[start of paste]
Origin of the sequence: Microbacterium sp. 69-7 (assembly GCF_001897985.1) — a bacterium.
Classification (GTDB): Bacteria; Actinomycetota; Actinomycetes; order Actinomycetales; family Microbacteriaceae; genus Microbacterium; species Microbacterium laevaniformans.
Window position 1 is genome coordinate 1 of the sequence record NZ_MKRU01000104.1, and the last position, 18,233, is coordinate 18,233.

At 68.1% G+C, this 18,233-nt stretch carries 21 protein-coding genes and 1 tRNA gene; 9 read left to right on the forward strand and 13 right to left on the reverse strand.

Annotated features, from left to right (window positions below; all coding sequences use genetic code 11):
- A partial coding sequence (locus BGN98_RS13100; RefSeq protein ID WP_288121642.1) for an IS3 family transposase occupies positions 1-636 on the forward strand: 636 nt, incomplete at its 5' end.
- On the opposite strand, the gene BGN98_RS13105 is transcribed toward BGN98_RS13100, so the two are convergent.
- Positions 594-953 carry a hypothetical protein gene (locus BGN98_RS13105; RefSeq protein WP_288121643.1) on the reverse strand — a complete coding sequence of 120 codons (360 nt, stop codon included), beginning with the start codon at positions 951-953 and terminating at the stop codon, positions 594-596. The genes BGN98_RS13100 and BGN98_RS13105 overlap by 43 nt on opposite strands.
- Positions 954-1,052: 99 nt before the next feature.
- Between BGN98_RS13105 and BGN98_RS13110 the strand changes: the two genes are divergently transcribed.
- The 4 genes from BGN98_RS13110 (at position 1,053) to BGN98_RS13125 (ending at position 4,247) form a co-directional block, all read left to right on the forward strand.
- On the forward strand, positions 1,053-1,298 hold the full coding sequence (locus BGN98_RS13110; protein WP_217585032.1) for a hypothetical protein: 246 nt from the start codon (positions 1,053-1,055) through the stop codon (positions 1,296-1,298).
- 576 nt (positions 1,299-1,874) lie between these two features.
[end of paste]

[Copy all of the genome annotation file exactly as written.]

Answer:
Origin of the sequence: Microbacterium sp. 69-7 (assembly GCF_001897985.1) — a bacterium.
Classification (GTDB): Bacteria; Actinomycetota; Actinomycetes; order Actinomycetales; family Microbacteriaceae; genus Microbacterium; species Microbacterium laevaniformans.
Window position 1 is genome coordinate 1 of the sequence record NZ_MKRU01000104.1, and the last position, 18,233, is coordinate 18,233.

At 68.1% G+C, this 18,233-nt stretch carries 21 protein-coding genes and 1 tRNA gene; 9 read left to right on the forward strand and 13 right to left on the reverse strand.

Annotated features, from left to right (window positions below; all coding sequences use genetic code 11):
- A partial coding sequence (locus BGN98_RS13100; RefSeq protein ID WP_288121642.1) for an IS3 family transposase occupies positions 1-636 on the forward strand: 636 nt, incomplete at its 5' end.
- On the opposite strand, the gene BGN98_RS13105 is transcribed toward BGN98_RS13100, so the two are convergent.
- Positions 594-953 carry a hypothetical protein gene (locus BGN98_RS13105; RefSeq protein WP_288121643.1) on the reverse strand — a complete coding sequence of 120 codons (360 nt, stop codon included), beginning with the start codon at positions 951-953 and terminating at the stop codon, positions 594-596. The genes BGN98_RS13100 and BGN98_RS13105 overlap by 43 nt on opposite strands.
- Positions 954-1,052: 99 nt before the next feature.
- Between BGN98_RS13105 and BGN98_RS13110 the strand changes: the two genes are divergently transcribed.
- The 4 genes from BGN98_RS13110 (at position 1,053) to BGN98_RS13125 (ending at position 4,247) form a co-directional block, all read left to right on the forward strand.
- On the forward strand, positions 1,053-1,298 hold the full coding sequence (locus BGN98_RS13110; protein WP_217585032.1) for a hypothetical protein: 246 nt from the start codon (positions 1,053-1,055) through the stop codon (positions 1,296-1,298).
- 576 nt (positions 1,299-1,874) lie between these two features.